Ayanian JZ, Chrischilles EA, Fletcher RH, et al. Understanding cancer treatment and outcomes: the Cancer Care Outcomes Research and Surveillance Consortium. J Clin Oncol. 2004;22(15):2992–6.PubMedCrossRefGoogle Scholar
  4. 4.
    Cancer Care Outcomes Research and Surveillance (CanCORS) Consortium., Vol. 2010: National Cancer Institute.
  5. 5.
    Oliver A, Greenberg CC. Measuring outcomes in oncology treatment: the importance of patient-centered outcomes. Surg Clin North Am. 2009;89(1):17–25, vii.PubMedCrossRefGoogle Scholar
  6. 6.
    Quality of care. Council on Medical Service. JAMA. 1986;256(8):1032–4.CrossRefGoogle Scholar
  7. 7.
    Lohr KN, Donaldson MS, Harris-Wehling J. Medicare: a strategy for quality assurance, V: quality of care in a changing health care environment. QRB Qual Rev Bull. 1992;18(4):120–6.PubMedGoogle Scholar
  8. 8.
    Birkmeyer JD, Dimick JB, Birkmeyer NJ. Measuring the quality of surgical care: structure, process, or outcomes? J Am Coll Surg. 2004;198(4):626–32.PubMedCrossRefGoogle Scholar
  9. 9.
    Birkmeyer JD, Sun Y, Wong SL, Stukel TA. Hospital volume and late survival after cancer surgery. Ann Surg. 2007;245(5):777–83.PubMedCrossRefGoogle Scholar
  10. 10.
    Birkmeyer JD, Stukel TA, Siewers AE, et al. Surgeon volume and operative mortality in the United States. N Engl J Med. 2003;349(22):2117–27.PubMedCrossRefGoogle Scholar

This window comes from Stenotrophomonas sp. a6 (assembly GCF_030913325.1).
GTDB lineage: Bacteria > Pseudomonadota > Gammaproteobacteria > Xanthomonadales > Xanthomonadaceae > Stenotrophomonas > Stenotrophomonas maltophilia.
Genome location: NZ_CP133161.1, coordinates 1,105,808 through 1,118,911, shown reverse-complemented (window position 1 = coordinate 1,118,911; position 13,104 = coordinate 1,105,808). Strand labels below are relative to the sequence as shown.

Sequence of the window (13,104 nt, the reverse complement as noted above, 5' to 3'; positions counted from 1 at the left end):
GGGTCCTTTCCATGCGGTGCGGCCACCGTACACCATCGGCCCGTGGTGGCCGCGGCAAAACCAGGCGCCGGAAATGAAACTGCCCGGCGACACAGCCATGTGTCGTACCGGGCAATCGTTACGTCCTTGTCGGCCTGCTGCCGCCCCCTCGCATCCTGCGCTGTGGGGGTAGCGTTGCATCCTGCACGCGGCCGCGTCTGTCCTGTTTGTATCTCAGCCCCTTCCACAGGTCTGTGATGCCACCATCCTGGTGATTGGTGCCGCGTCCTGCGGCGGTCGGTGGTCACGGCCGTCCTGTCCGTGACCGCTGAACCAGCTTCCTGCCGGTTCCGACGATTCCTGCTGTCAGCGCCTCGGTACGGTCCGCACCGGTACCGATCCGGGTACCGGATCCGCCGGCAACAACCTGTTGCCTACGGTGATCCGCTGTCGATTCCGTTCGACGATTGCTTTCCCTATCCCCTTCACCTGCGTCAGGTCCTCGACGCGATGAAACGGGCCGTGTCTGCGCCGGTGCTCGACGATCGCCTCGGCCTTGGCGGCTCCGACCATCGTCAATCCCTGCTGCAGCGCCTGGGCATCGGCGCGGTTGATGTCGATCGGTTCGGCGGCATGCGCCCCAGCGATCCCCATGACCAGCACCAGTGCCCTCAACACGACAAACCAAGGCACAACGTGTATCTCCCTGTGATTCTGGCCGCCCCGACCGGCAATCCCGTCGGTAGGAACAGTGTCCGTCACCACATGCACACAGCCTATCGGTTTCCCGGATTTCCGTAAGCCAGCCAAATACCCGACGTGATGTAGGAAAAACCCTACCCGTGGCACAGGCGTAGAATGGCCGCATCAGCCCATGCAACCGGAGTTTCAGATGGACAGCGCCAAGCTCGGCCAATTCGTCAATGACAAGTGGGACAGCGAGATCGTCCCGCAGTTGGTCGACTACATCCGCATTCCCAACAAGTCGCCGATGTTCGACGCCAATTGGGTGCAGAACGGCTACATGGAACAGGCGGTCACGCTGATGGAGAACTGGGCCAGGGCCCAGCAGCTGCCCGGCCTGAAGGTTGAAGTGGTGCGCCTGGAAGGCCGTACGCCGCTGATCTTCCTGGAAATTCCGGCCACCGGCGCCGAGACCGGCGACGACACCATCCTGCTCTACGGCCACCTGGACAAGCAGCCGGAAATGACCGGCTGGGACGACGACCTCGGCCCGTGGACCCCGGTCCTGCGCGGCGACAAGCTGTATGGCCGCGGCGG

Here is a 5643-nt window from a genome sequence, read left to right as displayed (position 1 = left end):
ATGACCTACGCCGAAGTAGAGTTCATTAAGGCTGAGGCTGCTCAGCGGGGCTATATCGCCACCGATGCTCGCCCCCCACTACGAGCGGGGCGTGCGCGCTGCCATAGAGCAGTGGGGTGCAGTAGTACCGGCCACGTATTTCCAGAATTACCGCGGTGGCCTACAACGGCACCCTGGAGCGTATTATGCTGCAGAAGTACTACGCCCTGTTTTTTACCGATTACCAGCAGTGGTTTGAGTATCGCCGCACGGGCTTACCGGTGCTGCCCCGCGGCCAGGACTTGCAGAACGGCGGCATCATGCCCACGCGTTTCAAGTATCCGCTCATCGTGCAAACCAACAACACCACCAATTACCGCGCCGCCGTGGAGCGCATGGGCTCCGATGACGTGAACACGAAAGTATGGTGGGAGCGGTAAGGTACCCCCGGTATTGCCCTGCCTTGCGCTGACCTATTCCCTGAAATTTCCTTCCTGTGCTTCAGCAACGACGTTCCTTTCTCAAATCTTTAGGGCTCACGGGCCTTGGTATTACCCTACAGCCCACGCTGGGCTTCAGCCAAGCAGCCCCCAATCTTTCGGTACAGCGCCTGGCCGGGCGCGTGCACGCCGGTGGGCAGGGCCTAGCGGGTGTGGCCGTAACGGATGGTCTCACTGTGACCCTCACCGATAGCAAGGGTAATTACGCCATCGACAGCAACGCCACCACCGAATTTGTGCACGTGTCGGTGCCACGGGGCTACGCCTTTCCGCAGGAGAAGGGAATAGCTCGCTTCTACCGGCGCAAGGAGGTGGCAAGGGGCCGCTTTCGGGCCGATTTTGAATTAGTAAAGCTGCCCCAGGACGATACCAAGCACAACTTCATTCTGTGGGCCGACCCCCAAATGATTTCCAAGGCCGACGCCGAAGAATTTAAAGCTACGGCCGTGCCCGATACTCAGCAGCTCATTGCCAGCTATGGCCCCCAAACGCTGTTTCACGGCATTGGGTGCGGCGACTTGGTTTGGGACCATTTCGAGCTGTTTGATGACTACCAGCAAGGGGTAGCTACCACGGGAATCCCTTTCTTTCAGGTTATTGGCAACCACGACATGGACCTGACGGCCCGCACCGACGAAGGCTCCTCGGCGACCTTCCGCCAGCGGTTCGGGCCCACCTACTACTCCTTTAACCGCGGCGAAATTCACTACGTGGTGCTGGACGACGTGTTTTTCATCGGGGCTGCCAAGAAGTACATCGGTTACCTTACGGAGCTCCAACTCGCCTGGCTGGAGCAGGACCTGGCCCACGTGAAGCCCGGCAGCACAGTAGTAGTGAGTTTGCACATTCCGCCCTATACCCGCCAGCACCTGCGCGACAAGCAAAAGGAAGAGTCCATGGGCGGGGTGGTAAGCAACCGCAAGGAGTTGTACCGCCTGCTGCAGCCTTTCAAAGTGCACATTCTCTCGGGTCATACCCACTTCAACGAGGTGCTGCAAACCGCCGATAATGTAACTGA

11. 11.
    Khuri SF. The NSQIP: a new frontier in surgery. Surgery 2005;138(5):837–43.PubMedCrossRefGoogle Scholar
  12. 12.
    Wilke LG, Ballman KV, McCall LM, et al. Adherence to the National Quality Forum (NQF) breast cancer measures within cancer clinical trials: a review from ACOSOG Z0010. Ann Surg Oncol. 17(8):1989–94.Google Scholar
  13. 13.
  14. 14.
    McCahill LE, Privette A, James T, et al. Quality measures for breast cancer surgery: initial validation of feasibility and assessment of variation among surgeons. Arch Surg. 2009;144(5):455–62; discussion 462–3.PubMedCrossRefGoogle Scholar
  15. 15.
  16. 16.
    Neuss MN, Desch CE, McNiff KK, et al. A process for measuring the quality of cancer care: the Quality Oncology Practice Initiative. J Clin Oncol. 2005;23(25):6233–9.PubMedCrossRefGoogle Scholar
  17. 17.